SALT LAKE CITY (AP) -- A Utah lawmaker concerned about government spying on its citizens is questioning whether city water service should be cut off to a massive National Security Agency data storage facility outside Salt Lake City.
Republican Rep. Marc Roberts, of Santaquin, said there are serious questions about privacy and surveillance surrounding the center, and several Utah residents who spoke at a legislative committee hearing Wednesday agreed.
During the last legislative session, lawmakers opted to hold off on Roberts' bill to shut off the facility's water and decided to study it during the interim.
FILE - A June 6, 2013, file photo, is an aerial view of the NSA's Utah Data Center in Bluffdale, Utah. Electrical failures are complicating the opening of the National Security Agency s largest data storage center. The Army Corps of Engineers says it discovered the problem during tests ahead the fall opening of the $1.7 billion facility located south of Salt Lake City on a National Guard base. Credit: AP<
"This is not a bill just about a data center. This is a bill about civil rights," web developer Joe Levi said. "This is a bill that needs to be taken up and needs to be taken seriously."
Pete Ashdown, founder of Salt Lake City-based Internet provider XMission, called the center a stain upon the state and its technology industry. "I do encourage you to stand up and do something about it," he said.
Lawmakers said they aren't considering shutting down $1.7 billion facility, but the committee chair acknowledged the concerns and said there might be another way to get the point across. "We may look at some type of a strong message to give our representatives to take back to Congress," said Republican Sen. David Hinkins, of Orangeville.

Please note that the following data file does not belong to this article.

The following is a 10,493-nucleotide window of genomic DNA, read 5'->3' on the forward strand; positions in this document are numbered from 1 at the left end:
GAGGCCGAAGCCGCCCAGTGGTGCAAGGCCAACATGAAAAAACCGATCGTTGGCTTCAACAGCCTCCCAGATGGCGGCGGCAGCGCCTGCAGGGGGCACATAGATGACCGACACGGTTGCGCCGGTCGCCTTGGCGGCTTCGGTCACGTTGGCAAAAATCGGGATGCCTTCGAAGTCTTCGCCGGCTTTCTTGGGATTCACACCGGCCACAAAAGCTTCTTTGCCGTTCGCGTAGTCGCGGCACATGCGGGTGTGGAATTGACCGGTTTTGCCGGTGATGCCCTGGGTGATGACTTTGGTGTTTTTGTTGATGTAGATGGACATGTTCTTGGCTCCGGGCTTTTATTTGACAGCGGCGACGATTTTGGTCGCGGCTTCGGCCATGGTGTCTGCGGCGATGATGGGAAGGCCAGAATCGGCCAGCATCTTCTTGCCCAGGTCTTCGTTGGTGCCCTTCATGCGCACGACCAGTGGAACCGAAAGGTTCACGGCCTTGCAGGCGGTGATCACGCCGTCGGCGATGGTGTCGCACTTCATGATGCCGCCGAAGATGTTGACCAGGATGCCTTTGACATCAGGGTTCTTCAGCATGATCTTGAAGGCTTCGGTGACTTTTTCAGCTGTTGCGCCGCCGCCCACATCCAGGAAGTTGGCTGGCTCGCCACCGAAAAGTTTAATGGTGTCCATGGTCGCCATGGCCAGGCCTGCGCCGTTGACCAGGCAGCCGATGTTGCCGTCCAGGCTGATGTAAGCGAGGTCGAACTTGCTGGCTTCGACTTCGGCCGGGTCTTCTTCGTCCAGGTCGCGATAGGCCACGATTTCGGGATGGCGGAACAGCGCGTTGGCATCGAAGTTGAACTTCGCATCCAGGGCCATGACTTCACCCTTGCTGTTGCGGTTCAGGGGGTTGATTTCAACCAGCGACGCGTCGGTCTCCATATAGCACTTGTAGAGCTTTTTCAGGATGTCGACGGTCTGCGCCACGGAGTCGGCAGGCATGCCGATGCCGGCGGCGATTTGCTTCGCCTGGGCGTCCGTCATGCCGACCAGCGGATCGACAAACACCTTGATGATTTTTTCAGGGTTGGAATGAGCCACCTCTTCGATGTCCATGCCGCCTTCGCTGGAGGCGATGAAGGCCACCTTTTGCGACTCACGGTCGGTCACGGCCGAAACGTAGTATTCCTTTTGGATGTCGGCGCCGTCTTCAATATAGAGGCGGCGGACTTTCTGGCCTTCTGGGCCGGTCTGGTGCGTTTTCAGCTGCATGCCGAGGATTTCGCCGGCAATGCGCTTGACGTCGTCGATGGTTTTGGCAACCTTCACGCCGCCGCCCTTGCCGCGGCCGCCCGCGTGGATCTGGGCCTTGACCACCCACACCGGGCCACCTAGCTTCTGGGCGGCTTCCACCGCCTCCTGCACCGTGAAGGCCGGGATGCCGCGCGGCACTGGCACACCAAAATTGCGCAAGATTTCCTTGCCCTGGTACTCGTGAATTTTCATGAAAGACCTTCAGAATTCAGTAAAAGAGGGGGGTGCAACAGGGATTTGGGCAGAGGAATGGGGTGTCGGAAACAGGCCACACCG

The NSA's largest data storage center in the U.S. was built in Utah over 37 other locations because of open land and cheap electricity. The center sits on a National Guard base about 25 miles south of Salt Lake City in the town of Bluffdale.
NSA officials said the center is key to protecting national security networks and allowing U.S. authorities to watch for cyber threats. Beyond that, the agency has offered few details.
The center attracted much discussion and concern after revelations last year that the NSA has been collecting millions of U.S. phone records and digital communications stored by major Internet providers.
Cybersecurity experts say the nondescript Utah facility is a giant storehouse for phone calls, emails and online records that have been secretly collected.
Outside the computer storehouses are large coolers that keep the machines from overheating. The coolers use large amounts of water, which the nearby city of Bluffdale sells to the center at a discounted rate.
City records released earlier this year showed monthly water use was much less than the 1 million gallons a day that the U.S. Army Corps of Engineers predicted the center would need, causing some to wonder if the center was fully operational.
NSA officials have refused to say if the center is up and running after its scheduled opening in October 2013 was stalled by electrical problems.
City utility records showed the NSA has been making monthly minimum payments of about $30,000 to Bluffdale. The city manager said that pays for more water than the center used.
The state of Nevada shut off water to the site of the proposed Yucca Mountain nuclear waste dump 90 miles northwest of Las Vegas in 2002, after months of threats.
The project didn't run dry because the Energy Department built a 1-million-gallon tank and a small well for the site. Department officials said the stored water, plus 400,000 gallons stored in other tanks at the Nevada Test Site, provided time for scientists to continue experiments and design work at the site.